Ange Mlinko’s review of the just-released Postmodern American Poetry: A Norton Anthology evinces a deep and true concern (dare I say love?) for poetry — a rare quality and something to be admired and treasured in a reviewer. But as gifted and astute as Ms. Mlinko is, I believe she missed some important opportunities for contextualization. Suggesting that beauty is gone from poetry because of flarf, Conceptual, or the march of history, is like saying that gay marriage will ruin traditional marriage. There’s plenty of “beauty” in poetry, still, and there will always be. Why can’t poetry, like poets, contain multitudes? It must. And what is “beauty” in poetry? Does it reside only with lovely content or word choices? I’m sure people lamented, thousands of years ago, at the advent of writing, the moment when poetry became less of a mnemonic device and more of its own dynamic. I wonder if, back then, a lament went up for “the end of memory.” Probably. So, poetry has already been “ruined,” as Rimbaud noted in a famous letter to a boyhood friend back in the 19th century. But that poetry has always never changed is part of that “ruined” beauty. And can’t there be beauty in the profane? Comedy has a Muse, after all. What finally surprises (shocks, really) is that Ms. Mlinko can’t see work that she herself doesn’t completely embrace as part of the long and continuing conversation that is poetry. Haven’t poets always sought to “correct” in some way what went before? To paraphrase the poet Nada Gordon: “ . . . nothing static or fixed or preconceived, and probably something rather fearsome and sometimes grotesque.”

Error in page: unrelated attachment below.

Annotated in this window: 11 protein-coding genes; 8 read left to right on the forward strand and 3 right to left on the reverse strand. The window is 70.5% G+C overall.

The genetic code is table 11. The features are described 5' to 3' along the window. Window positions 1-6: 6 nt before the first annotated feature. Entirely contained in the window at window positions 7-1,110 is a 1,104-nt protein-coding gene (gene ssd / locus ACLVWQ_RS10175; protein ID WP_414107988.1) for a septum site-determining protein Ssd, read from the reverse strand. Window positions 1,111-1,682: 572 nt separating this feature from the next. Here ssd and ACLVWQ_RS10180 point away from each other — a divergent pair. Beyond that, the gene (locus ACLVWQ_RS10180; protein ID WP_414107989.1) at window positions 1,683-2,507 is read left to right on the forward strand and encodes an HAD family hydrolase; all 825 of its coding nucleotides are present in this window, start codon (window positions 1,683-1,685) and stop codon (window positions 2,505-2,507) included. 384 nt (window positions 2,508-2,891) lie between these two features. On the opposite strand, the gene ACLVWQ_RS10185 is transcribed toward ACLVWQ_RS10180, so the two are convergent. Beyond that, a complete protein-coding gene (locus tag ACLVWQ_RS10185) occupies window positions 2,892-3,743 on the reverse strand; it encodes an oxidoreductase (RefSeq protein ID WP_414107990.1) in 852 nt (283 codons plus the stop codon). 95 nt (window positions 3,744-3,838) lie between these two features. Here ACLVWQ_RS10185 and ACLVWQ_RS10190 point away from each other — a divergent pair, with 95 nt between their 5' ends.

That’s the kind of poetry that can still contain multitudes.